Binnenhof The Hague
The Binnenhof (inner court in English) is a group of buildings in the city of The Hague.
It is the location of the Dutch Parliament and this way the centre of politics in the Netherland. Some of the buildings: the Ridderzaal (Knight's Hall), het Torentje (little tower), the Mauritshuis, the House of Representatives and the Hofvijver (Court Pond).
The Binnenhof (innercourt) in the Hague is the centre of the Dutch gouvernment and the parliament. Th...
The Binnenhof (innercourt) in The Hague is the centre of the Dutch gouvernment and the parliament. Th...
Binnenhof "The Binnenhof (Dutch Inner Court) is a complex of buildings in The Hague that has been the...
Pano made with an 5 metres high pano poleThe Hofvijver is a small pond in the centre of The Hague. It...
Canon 5D on a monopode, September 10-2012 Panotools meeting Magnificent town and people
The Den Haag Passage is a shopping mall opened in 1885 and is an UNESCO and also a national monument....
Iconic glass domed shopping mall in the Hague and dating from 1882.
Europe is generally agreed to be the birthplace of western culture, including such legendary innovations as the democratic nation-state, football and tomato sauce.
The word Europe comes from the Greek goddess Europa, who was kidnapped by Zeus and plunked down on the island of Crete. Europa gradually changed from referring to mainland Greece until it extended finally to include Norway and Russia.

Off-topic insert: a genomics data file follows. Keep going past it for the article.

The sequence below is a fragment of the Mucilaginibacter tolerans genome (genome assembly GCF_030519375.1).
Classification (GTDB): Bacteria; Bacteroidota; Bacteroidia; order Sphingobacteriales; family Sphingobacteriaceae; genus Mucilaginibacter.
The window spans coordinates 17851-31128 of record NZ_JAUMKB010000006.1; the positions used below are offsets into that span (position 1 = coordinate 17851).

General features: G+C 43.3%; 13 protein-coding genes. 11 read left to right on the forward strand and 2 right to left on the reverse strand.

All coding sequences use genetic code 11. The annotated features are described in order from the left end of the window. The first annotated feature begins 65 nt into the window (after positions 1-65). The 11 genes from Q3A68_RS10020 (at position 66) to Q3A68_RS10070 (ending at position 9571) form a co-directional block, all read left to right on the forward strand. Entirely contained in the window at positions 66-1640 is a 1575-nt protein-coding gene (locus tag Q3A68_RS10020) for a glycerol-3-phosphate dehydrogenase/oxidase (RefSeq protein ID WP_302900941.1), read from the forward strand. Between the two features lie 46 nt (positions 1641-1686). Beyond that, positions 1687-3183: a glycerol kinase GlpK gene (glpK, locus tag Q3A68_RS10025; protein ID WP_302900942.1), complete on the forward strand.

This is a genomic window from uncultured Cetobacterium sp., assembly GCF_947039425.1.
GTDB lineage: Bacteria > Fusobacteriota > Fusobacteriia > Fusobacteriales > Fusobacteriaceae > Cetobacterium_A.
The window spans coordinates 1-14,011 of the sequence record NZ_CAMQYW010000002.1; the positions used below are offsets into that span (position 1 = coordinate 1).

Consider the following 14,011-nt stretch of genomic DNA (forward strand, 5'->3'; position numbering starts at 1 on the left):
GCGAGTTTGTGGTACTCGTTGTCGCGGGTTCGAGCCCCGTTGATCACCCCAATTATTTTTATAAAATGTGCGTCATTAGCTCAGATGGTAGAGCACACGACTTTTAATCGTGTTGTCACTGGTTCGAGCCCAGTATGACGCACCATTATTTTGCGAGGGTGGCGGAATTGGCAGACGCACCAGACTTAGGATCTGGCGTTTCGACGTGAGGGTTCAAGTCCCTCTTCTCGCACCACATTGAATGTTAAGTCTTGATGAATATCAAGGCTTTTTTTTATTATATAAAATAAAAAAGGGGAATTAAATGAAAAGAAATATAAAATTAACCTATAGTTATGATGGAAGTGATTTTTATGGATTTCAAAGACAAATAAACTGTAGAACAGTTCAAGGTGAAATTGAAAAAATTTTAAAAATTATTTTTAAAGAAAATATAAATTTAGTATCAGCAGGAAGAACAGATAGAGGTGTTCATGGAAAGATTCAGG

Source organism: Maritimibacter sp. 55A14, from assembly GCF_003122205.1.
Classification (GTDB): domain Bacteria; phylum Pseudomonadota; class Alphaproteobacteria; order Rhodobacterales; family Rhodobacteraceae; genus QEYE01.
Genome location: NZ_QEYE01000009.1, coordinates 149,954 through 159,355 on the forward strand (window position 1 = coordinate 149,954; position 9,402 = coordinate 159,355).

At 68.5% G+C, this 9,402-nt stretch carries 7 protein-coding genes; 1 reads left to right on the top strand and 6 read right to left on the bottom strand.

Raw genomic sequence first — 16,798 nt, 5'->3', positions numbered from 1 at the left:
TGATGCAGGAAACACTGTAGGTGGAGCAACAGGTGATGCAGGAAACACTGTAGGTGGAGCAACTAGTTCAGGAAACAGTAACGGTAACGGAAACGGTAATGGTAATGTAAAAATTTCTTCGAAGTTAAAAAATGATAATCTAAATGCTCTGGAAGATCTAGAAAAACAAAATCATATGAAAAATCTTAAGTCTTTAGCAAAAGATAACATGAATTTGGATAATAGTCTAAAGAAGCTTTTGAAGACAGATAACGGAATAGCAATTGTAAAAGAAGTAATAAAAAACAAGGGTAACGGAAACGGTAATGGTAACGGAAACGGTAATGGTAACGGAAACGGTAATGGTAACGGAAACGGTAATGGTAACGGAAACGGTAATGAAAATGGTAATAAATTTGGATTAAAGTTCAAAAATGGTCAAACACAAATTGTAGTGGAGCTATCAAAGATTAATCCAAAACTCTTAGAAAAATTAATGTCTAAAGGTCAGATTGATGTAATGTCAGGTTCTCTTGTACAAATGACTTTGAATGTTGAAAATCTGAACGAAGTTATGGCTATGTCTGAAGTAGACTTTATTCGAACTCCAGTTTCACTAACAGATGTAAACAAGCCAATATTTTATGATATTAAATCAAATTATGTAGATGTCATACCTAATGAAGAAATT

Don't be confused that Europe is called a continent without looking like an island, the way the other continents do. It's okay. The Ural mountains have steadily been there to divide Europe from Asia for the last 250 million years. Russia technically inhabits "Eurasia".
Europe is presently uniting into one political and economic zone with a common currency called the Euro. The European Union originated in 1993 and is now composed of 27 member states. Its headquarters is in Brussels, Belgium.
Do not confuse the EU with the Council of Europe, which has 47 member states and dates to 1949. These two bodies share the same flag, national anthem, and mission of integrating Europe. The headquarters of the Council are located in Strasbourg, France, and it is most famous for its European Court of Human Rights.
In spite of these two bodies, there is still no single Constitution or set of laws applying to all the countries of Europe. Debate rages over the role of the EU in regards to national sovereignty. As of January 2009, the Lisbon Treaty is the closest thing to a European Constitution, yet it has not been approved by all the EU states.
Text by Steve Smith.